Given these possibilities, health policy makers must weigh the risk of finding—and treating—a cancer that would never hurt you against the risk of missing one that could take your life. For instance, there’s no doubt that the Pap smear has prevented an epidemic of deaths from cervical cancer over the past 50 years, but it also creates many false alarms that needlessly subject women to painful follow-up tests, says North Carolina’s Harris. According to an analysis published in the American Journal of Clinical Pathology, screening every three years instead of annually provides 90 percent of the benefits while reducing the harm by roughly 33 percent. That’s why the current guidelines from the American Cancer Society and other medical organizations state that women ages 30 to 65 need a Pap test every three years, or every five years if they also get an HPV test (for a virus associated with cervical cancer).
Despite this professional consensus, a survey published earlier this year in the American Journal of Preventive Medicine found that most of the 366 obstetrician-gynecologists interviewed continue to recommend annual Pap tests. “Some physicians may have a financial interest in having women come back for yearly Pap tests because it gets them in the door,” says Gibson.
Why we’re being overdiagnosed
Our rush to detect and then treat diseases before they produce symptoms has led to a proliferation of “prediseases,” such as prehypertension, prediabetes and preosteoporosis, that turn healthy people into patients, says the BMJ’s Godlee. The definitions of normal and abnormal are generally created by panels of doctors—but they are sometimes influenced, Godlee says, by pharmaceutical companies that hope to create a wider market for their drugs by expanding the definition of illness to include the worried well.
“By some counts, half of all white postmenopausal women have preosteoporosis. This arbitrary cutoff point pulls in large numbers of women at very low risk of fracture,” says Godlee. “For the drug companies, it’s a gold mine.”
Doctors want to help their patients prevent serious health problems, but in some cases, this urge to do more exposes patients to risks without much potential benefit. A study reported this year in JAMA Internal Medicine asked more than 200 physicians to read vignettes describing six fictitious patients and decide whether they’d prescribe each patient a cholesterol-lowering statin drug. About 88 percent of the doctors said they would prescribe statins, which can cause serious side effects such as muscle damage, diabetes and liver damage, to patients unlikely to gain any benefits.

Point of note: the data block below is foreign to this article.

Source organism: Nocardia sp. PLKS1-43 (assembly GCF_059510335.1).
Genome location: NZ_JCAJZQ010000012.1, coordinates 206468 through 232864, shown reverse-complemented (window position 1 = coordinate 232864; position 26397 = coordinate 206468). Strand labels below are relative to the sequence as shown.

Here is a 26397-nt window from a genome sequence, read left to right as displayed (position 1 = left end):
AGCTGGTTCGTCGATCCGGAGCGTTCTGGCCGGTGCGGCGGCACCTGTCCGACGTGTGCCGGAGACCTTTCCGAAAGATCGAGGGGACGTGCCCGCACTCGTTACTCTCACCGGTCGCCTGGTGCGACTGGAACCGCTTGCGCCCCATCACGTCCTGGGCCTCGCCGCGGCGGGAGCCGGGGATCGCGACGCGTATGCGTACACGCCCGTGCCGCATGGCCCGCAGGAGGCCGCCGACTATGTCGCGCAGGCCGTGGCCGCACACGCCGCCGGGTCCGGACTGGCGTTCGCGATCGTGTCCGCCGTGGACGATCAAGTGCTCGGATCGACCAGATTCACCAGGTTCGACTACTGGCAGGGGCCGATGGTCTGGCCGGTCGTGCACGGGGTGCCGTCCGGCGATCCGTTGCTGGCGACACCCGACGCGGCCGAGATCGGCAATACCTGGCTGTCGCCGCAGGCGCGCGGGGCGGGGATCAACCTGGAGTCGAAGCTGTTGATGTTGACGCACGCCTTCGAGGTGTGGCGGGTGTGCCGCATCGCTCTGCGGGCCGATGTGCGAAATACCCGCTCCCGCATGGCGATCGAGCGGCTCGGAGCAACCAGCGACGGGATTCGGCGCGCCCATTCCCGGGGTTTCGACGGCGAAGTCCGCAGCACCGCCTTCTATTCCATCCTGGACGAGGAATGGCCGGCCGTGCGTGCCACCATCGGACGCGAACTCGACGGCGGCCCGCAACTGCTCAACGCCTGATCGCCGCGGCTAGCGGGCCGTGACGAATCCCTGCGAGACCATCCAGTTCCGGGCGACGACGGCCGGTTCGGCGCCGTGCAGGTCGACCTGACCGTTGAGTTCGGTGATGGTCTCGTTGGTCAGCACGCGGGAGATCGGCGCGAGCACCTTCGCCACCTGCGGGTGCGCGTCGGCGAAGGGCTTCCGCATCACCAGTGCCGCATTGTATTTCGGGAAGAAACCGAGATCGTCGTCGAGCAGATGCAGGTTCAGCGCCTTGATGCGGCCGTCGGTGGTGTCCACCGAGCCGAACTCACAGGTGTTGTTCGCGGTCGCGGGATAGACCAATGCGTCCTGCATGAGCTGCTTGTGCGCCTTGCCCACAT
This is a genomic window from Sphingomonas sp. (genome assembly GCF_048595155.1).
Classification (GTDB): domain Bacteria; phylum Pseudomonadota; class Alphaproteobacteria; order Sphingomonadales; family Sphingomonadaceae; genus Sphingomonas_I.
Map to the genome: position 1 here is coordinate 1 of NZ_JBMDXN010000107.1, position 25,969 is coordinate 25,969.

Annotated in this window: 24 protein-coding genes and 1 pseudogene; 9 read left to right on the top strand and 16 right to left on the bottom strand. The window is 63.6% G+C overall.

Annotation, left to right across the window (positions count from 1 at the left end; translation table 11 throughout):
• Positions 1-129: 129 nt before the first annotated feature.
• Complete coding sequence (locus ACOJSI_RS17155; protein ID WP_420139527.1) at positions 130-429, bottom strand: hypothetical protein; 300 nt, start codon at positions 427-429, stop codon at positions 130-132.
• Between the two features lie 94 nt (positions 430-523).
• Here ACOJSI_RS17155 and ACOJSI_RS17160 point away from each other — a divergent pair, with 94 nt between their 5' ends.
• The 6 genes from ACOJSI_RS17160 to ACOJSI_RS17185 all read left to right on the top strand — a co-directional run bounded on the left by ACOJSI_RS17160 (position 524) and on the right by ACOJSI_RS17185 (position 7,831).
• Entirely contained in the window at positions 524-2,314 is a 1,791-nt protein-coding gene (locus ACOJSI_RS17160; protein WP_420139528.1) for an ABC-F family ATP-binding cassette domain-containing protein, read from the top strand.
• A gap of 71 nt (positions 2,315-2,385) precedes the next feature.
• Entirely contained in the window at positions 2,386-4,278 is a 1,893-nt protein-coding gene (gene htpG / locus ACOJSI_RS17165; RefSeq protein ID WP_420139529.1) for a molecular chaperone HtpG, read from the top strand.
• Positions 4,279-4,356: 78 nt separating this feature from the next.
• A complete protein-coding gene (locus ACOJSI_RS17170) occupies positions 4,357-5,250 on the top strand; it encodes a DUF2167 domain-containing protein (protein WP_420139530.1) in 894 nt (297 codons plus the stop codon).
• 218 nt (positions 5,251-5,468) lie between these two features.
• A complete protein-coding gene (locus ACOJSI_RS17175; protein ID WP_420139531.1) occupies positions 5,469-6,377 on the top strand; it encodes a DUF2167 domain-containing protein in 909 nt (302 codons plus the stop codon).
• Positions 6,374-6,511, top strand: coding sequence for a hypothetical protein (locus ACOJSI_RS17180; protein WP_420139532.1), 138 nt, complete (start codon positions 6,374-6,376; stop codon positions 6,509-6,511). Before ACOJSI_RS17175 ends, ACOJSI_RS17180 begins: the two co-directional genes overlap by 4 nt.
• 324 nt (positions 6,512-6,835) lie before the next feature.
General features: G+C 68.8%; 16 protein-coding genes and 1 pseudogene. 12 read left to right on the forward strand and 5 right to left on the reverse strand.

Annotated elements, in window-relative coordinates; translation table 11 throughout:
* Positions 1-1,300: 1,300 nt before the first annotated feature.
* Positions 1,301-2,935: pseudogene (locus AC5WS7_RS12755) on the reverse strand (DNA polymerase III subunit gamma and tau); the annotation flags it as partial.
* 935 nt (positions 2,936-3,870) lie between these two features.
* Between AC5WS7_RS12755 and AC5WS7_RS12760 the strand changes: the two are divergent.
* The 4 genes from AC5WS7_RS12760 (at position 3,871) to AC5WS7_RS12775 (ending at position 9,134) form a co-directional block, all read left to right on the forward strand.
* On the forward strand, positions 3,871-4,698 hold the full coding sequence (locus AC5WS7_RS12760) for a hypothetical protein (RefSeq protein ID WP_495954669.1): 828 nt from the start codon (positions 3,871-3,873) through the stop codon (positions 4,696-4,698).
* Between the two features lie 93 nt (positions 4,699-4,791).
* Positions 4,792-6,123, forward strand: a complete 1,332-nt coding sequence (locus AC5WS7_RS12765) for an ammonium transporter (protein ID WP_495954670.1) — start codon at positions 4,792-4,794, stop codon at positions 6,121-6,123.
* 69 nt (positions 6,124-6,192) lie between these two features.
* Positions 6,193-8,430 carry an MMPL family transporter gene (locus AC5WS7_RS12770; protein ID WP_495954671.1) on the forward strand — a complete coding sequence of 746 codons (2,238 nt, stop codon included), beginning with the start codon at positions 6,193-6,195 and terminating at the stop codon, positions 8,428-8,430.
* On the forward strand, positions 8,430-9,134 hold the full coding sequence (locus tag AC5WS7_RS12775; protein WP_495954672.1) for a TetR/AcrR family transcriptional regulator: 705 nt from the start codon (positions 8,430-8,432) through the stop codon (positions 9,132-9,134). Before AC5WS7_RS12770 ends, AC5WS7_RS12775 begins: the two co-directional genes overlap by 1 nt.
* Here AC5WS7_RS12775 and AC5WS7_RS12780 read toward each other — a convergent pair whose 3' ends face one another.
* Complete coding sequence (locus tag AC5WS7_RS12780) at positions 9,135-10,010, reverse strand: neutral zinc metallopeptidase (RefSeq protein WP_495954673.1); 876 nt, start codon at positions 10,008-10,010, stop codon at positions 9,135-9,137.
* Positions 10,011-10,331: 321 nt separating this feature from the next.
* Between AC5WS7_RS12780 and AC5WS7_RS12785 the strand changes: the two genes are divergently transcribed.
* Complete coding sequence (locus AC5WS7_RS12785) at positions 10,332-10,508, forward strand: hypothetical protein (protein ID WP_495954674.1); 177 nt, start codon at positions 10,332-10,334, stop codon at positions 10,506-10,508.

Physicians have been taught that delivering care means doing everything they can, which often biases them toward doing something. “It’s always much harder to watch and wait than it is to test, because testing relieves everyone’s anxiety—whether or not it makes you better,” says Lisa Schwartz, MD, a professor at Dartmouth Medical School and coauthor of Overdiagnosed.
Another major culprit in overdiagnosis is the way we pay for health care, says Gibson. “Hospitals and doctors are paid more for doing more,” she says. “No one makes money when they decide to watch and wait.” Sometimes doctors have financial reasons for favoring drug treatment or a medical device. ProPublica’s “Dollars for Docs” investigation has documented pharmaceutical incentive programs that give doctors generous monetary rewards for prescribing a company’s drugs.
And then there is “defensive medicine,” aka doctors’ fear of being sued for malpractice if they don’t do everything they possibly could. “You’re sued for not doing something, but you’re rarely sued for doing too much,” Schwartz says. In a survey published in the -Archives of Internal Medicine in 2011, 76 percent of the physicians surveyed said malpractice fears drive doctors to treat their patients too aggressively.